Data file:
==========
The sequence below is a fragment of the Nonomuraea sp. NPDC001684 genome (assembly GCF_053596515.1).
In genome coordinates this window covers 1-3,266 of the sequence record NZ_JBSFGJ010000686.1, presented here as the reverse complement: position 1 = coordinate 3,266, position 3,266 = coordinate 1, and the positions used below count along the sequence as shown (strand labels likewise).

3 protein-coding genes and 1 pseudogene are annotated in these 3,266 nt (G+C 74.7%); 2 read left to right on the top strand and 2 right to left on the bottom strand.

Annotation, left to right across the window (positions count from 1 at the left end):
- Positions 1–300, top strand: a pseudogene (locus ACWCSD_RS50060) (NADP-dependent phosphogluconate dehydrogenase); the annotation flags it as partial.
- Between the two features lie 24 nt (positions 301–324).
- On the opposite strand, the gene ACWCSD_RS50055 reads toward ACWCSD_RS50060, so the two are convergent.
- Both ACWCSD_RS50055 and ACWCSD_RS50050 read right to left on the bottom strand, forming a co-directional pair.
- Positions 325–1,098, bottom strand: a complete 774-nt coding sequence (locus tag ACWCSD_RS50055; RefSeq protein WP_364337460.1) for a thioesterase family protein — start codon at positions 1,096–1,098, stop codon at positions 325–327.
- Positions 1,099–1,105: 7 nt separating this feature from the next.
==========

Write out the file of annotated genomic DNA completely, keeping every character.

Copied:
The sequence below is a fragment of the Nonomuraea sp. NPDC001684 genome (assembly GCF_053596515.1).
In genome coordinates this window covers 1-3,266 of the sequence record NZ_JBSFGJ010000686.1, presented here as the reverse complement: position 1 = coordinate 3,266, position 3,266 = coordinate 1, and the positions used below count along the sequence as shown (strand labels likewise).

3 protein-coding genes and 1 pseudogene are annotated in these 3,266 nt (G+C 74.7%); 2 read left to right on the top strand and 2 right to left on the bottom strand.

Annotation, left to right across the window (positions count from 1 at the left end):
- Positions 1–300, top strand: a pseudogene (locus ACWCSD_RS50060) (NADP-dependent phosphogluconate dehydrogenase); the annotation flags it as partial.
- Between the two features lie 24 nt (positions 301–324).
- On the opposite strand, the gene ACWCSD_RS50055 reads toward ACWCSD_RS50060, so the two are convergent.
- Both ACWCSD_RS50055 and ACWCSD_RS50050 read right to left on the bottom strand, forming a co-directional pair.
- Positions 325–1,098, bottom strand: a complete 774-nt coding sequence (locus tag ACWCSD_RS50055; RefSeq protein WP_364337460.1) for a thioesterase family protein — start codon at positions 1,096–1,098, stop codon at positions 325–327.
- Positions 1,099–1,105: 7 nt separating this feature from the next.